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OPINION: Lorde finds pop perfection in sophomore album

courtesy of iTunes

courtesy of iTunes

Trevor Tyle, Staff Intern

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It’s hard to believe it has been four years since Lorde ruled the Billboard Hot 100 with her smash hit “Royals.” At the time, she was only 16-years-old. The New Zealand native conquered the music world, earning herself two Grammy Awards, another top ten single and a debut album that was certified platinum three times—all while most of us were still failing high school algebra.

Now, Lorde—whose real name is Ella Yelich-O’Connor—is 20-years-old and is in a completely different place. The songstress initially achieved success for her hauntingly powerful and mature lyricism, and her fearless defiance of social norms, something she has managed to replicate in a completely different light on her sophomore effort, her second album “Melodrama.”

The alternative and electronic sounds that dominated her debut album “Pure Heroine” have taken a backseat on “Melodrama,” which dives headfirst into pop perfection. The album opener, lead single “Green Light,” is an anthemic ode to breakups and fresh starts. It’s the perfect bridge between her two albums while signifying her evolution into a fully fledged pop superstar.

Lorde’s friendship with Taylor Swift is evident on this album, which Lorde co-wrote and produced alongside Swift’s “1989” hitmaker Jack Antonoff. However, Lorde’s lyrics reach a depth that not even a masterful writer such as Swift has yet reached.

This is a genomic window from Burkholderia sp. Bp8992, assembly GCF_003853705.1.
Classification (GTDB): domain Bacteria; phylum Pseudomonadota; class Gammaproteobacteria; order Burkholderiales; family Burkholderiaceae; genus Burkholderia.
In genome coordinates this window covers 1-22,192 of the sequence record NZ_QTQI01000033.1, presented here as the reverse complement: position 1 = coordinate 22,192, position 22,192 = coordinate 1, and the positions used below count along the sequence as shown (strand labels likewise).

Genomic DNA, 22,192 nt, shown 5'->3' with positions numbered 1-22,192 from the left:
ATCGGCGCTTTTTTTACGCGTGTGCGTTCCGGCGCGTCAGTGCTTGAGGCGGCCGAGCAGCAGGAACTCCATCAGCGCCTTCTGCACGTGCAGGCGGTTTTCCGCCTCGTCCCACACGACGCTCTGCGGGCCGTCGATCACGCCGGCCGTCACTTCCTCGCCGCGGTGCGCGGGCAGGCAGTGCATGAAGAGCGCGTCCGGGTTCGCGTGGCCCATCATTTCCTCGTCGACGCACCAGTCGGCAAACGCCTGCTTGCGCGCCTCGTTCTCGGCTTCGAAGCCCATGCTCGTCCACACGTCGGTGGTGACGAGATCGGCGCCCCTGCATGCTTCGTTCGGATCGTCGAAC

The album’s second track, “Sober,” further delves into Lorde’s newfound pop-centered terrain, infusing an infectiously simple beat with a flare of Beyoncé-esque horns in the chorus. The hauntingly catchy “Homemade Dynamite” screams hit potential, while the nostalgic guitar riff of “The Louvre” quickly explodes into a midtempo pop anthem that mysteriously fades off into the distance.

“Melodrama” is a far more personal album, according to Lorde, and it shows. The record explores themes of solitude and hopeless romanticism behind a narrative of a metaphorical house party. Though blunt in describing the strenuous transition from adolescence into adulthood, she makes it sound divine.

She remains painstakingly vulnerable throughout the whole record. Lorde’s refreshingly brutal honesty reaches its peak towards the middle of the album with “Liability,” in which she displays vulnerability at its finest. Though her sorrowful lyrics are often masked by the album’s euphoric production, Lorde opens up like never before on this powerful piano/vocal ballad.

The breathtaking emotion of “Liability” is echoed on the lyrical masterpiece of “Writer in the Dark,” one of the album’s strongest offerings. The melancholy track is appropriately followed by the fast-paced “Supercut,” a wistful ode to a relationship where Lorde regretfully finds herself saying, “In my head, I’d do everything right.”

On album closer “Perfect Places,” a track slightly reminiscent of her 2013 hit “Team,” Lorde encapsulates the theme of the album perfectly, highlighting the darker reality behind what society portrays as the carefree nature of youth. Its shouty chorus yearns for more than just the escape described in the song—it is begging to be her next big hit.

Though Lorde entered the music scene drawing comparisons to the likes of Lana Del Rey and Grimes, she has entered into a league of her own, and one that remains untouchable by most of her peers. In the midst of the superficial world of modern pop music, Lorde is one of a select few artists capable of creating a cohesive body of work that can truly be called “art.”

“Melodrama” is like a colorful and exquisite Tumblr blog—unconventionally poetic, engaging, and full of life.

Rating: 5/5 stars

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Oakland University's independent student newspaper.